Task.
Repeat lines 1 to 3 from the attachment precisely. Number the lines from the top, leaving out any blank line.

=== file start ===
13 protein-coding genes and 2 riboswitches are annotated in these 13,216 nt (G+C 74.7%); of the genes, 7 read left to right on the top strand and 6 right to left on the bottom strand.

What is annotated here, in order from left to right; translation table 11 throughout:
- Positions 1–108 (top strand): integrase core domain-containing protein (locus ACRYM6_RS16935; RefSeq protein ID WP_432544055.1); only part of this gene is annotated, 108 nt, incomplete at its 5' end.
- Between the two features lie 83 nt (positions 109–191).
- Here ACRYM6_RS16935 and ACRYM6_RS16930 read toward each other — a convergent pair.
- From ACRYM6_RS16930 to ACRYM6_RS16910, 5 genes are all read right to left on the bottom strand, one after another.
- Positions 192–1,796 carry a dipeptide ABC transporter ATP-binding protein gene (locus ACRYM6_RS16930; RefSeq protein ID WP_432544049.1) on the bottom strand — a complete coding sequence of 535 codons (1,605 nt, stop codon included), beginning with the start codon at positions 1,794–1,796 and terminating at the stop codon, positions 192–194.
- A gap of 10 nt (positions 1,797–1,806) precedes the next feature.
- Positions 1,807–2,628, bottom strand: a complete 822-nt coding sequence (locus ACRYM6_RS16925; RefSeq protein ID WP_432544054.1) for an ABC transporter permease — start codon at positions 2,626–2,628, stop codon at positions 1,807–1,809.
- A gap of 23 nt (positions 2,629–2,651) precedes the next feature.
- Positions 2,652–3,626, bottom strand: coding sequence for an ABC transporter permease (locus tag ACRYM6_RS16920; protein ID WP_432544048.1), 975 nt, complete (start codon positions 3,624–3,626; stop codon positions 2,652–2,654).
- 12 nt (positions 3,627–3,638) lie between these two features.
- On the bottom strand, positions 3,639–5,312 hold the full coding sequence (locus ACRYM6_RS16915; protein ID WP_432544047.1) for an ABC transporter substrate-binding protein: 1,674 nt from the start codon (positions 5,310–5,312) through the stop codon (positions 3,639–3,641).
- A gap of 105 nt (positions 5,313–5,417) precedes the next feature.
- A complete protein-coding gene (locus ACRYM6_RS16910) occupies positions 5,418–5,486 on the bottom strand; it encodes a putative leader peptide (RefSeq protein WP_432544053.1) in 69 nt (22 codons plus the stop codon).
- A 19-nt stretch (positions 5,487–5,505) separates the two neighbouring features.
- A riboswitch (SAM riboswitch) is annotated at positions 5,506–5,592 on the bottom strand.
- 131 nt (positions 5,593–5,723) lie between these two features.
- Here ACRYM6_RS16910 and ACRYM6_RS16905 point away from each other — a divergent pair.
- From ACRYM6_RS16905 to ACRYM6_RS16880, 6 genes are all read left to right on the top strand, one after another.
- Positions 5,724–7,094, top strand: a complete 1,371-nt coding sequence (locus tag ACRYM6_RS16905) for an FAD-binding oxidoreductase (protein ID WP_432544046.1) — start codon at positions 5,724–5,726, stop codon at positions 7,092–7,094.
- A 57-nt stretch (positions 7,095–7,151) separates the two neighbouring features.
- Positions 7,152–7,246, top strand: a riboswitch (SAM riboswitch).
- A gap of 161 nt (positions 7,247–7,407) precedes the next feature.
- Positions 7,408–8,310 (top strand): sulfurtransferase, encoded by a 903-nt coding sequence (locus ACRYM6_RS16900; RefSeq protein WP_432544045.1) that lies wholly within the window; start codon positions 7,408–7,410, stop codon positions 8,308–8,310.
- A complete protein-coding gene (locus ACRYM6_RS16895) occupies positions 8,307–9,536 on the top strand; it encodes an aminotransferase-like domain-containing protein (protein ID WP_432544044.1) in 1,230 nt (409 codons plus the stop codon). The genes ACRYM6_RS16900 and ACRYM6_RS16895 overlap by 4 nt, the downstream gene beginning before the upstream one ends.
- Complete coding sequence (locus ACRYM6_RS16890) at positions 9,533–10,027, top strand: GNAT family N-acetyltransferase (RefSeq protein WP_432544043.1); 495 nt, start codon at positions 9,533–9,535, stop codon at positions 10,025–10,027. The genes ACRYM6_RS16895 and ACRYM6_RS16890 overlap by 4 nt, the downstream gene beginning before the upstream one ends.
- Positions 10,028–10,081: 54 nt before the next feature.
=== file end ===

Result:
13 protein-coding genes and 2 riboswitches are annotated in these 13,216 nt (G+C 74.7%); of the genes, 7 read left to right on the top strand and 6 right to left on the bottom strand.

What is annotated here, in order from left to right; translation table 11 throughout:
- Positions 1–108 (top strand): integrase core domain-containing protein (locus ACRYM6_RS16935; RefSeq protein ID WP_432544055.1); only part of this gene is annotated, 108 nt, incomplete at its 5' end.